Corries Farm Butcher, Holywood
The Corrie family has been farming substantial land at Drumahilla on the Crossnamuckly Road in Newtownards since the early 70s.
It was William Corrie – grandfather to the current generation of the family – who first kept beef cattle at the family home and these days, the multi-award-winning farm houses around 1200 beef and 800 dairy cattle from the Corries’ own breeding programme.
Like many of their colleagues across Northern Ireland, however, the Corries have lately recognised that amid recurring food scares and ongoing public concern over the fat and salt content of processed food, the public’s growing fascination with the provenance and traceability of the food they eat represents a valuable retail opportunity for the farm.
The family has had a thriving farm shop operation at Drumahilla since the earliest days of the business. In 2000, it opened a store in Regent Street in Newtownards. A third store followed at Ballyhackamore in Belfast seven years later and another at the Gilnahirk Road in Cherry Valley two years after that.
In tandem with its burgeoning chain of retail shops, the farm has also spawned an extensive wholesale business for the Corries, who supply their produce to hotels and restaurants in the Greater Belfast, Carrickfergus and Ballymena regions.
Now, however, the family has diversified further following the unveiling of its latest venture – a high-end butchery, farm shop and deli counter on Main Street in Holywood.
As the photographs reveal, the store is a complete departure from anything that the Corries have done before. Located in premises formerly occupied by Tesco, the concept for the new store came from the Corries themselves in collaboration with Lee Austin Design in Belfast. Interior and exterior fit-out was undertaken by Johnny Neill Building and Joinery of Killinchy.
“Our aim here was really to go completely old school,” William Corrie (jnr) tells Neighbourhood Retailer. “We wanted the store to look like it would have done years ago because we want to give customers back some confidence in their shopping experience.”
The Holywood shop has a definite Victorian ambience. Black-and-white floor tiles and clean, tiled walls convey the impression of a bygone age when customer service was paramount and food scares unheard of.
Three elaborate brass light fittings – sourced from a Dutch supplier by Lee Austin Design – have been mounted above the front window and lend the shop an air of grandness that hints at the quality of its offering.
“We want people to walk in here and know straight away that this is going to be something special,” says William.
Completed on schedule within eight weeks, the new store employs seven full-time staff and William reports that business since it opened at the start of July has been “a bit better than we expected”. He hopes that once the summer is over, the level of trade at the store will rise “well above expectation levels”.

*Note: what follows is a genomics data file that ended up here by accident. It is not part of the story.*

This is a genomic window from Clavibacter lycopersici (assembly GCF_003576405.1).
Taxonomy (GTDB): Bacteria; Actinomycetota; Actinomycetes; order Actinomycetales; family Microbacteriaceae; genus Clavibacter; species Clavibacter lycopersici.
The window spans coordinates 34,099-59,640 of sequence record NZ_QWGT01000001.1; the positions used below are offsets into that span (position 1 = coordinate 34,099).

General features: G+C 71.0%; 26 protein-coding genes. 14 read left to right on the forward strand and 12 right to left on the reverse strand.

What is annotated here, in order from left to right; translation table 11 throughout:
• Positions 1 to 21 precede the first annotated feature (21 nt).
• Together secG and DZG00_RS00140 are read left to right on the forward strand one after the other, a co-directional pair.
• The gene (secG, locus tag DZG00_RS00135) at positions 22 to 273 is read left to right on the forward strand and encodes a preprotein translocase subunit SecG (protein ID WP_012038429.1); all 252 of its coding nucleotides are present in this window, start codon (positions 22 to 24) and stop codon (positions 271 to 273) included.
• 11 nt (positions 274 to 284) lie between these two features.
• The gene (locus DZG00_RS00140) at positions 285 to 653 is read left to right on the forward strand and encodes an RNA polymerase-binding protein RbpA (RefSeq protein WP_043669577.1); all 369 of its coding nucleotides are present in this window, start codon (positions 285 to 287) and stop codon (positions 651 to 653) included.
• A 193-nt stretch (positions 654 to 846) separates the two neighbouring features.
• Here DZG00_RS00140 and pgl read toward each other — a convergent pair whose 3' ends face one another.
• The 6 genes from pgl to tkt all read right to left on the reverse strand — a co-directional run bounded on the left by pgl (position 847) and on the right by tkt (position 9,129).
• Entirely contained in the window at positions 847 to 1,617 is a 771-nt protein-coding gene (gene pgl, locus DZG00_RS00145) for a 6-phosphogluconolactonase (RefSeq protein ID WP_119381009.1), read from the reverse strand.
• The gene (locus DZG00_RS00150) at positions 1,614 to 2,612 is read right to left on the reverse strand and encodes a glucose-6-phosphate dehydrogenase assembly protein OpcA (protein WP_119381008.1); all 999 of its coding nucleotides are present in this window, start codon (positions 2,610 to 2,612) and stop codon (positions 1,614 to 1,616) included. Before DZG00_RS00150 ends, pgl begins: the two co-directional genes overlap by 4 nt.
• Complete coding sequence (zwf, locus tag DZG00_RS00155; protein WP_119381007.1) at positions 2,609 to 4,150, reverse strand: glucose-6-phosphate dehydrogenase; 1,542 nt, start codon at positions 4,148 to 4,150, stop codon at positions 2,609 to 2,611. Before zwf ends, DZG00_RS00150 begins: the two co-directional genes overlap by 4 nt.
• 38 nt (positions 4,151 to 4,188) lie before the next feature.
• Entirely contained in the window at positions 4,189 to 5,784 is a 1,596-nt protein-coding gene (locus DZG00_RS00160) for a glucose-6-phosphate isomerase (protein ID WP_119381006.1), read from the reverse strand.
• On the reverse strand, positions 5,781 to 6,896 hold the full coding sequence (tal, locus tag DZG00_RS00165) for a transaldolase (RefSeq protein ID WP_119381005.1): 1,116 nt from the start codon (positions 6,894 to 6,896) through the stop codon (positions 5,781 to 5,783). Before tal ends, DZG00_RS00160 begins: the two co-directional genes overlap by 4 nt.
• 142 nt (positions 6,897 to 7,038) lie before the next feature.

“The store represents a significant investment for us,” he confirms. “I think Holywood is probably one of the few places in Northern Ireland that would really suit this type of shop. We’re selling to a clientele here that is looking for that bit extra in terms of their shopping experience.”
The eye-catching deli-counter at the Main Street shop is a complete departure for the Corrie’s chain. A wide range of salads, cold meats and cheeses are immaculately displayed in glass-fronted, chilled cabinets and while William admits that staff are still “finding their feet to some extent” with that, he reveals plans to introduce a ‘grab and go’ lunch service for local workers and says that staff will also be able to cook lunches for those customers who want the service.
Recession wasn’t a primary consideration for the family when they opened the new shop. William says that rather than going out for “a wee treat” these days, many customers will decide to buy a quality cut of meat from an outlet such as Corries and spend their time at home instead. The recession, he adds, has been much more noticeable in the wholesale end of the business, which is still where the core of the Corries’ trade can be found:
“We’re supplying product to the likes of the La Mon Hotel, the Asia Supermarket in Belfast and a string of Chinese restaurants,” says William. “And it’s very difficult to pass on price increases on the wholesale side. If you raise prices, then hoteliers and restaurant owners will be the first people to voice their concerns, it’s not an easy decision. We don’t like passing on increases to our retail customers either, but sometimes we are left with no choice.”
Going forward, William says that the family plans to develop its ‘grab and go’ lunch service, rolling it out into all of its shops. It will also install a central kitchen into the main farm at Newtownards which will then mass-produce product to be sold in all the shops. There are also plans to extend the ready meal range.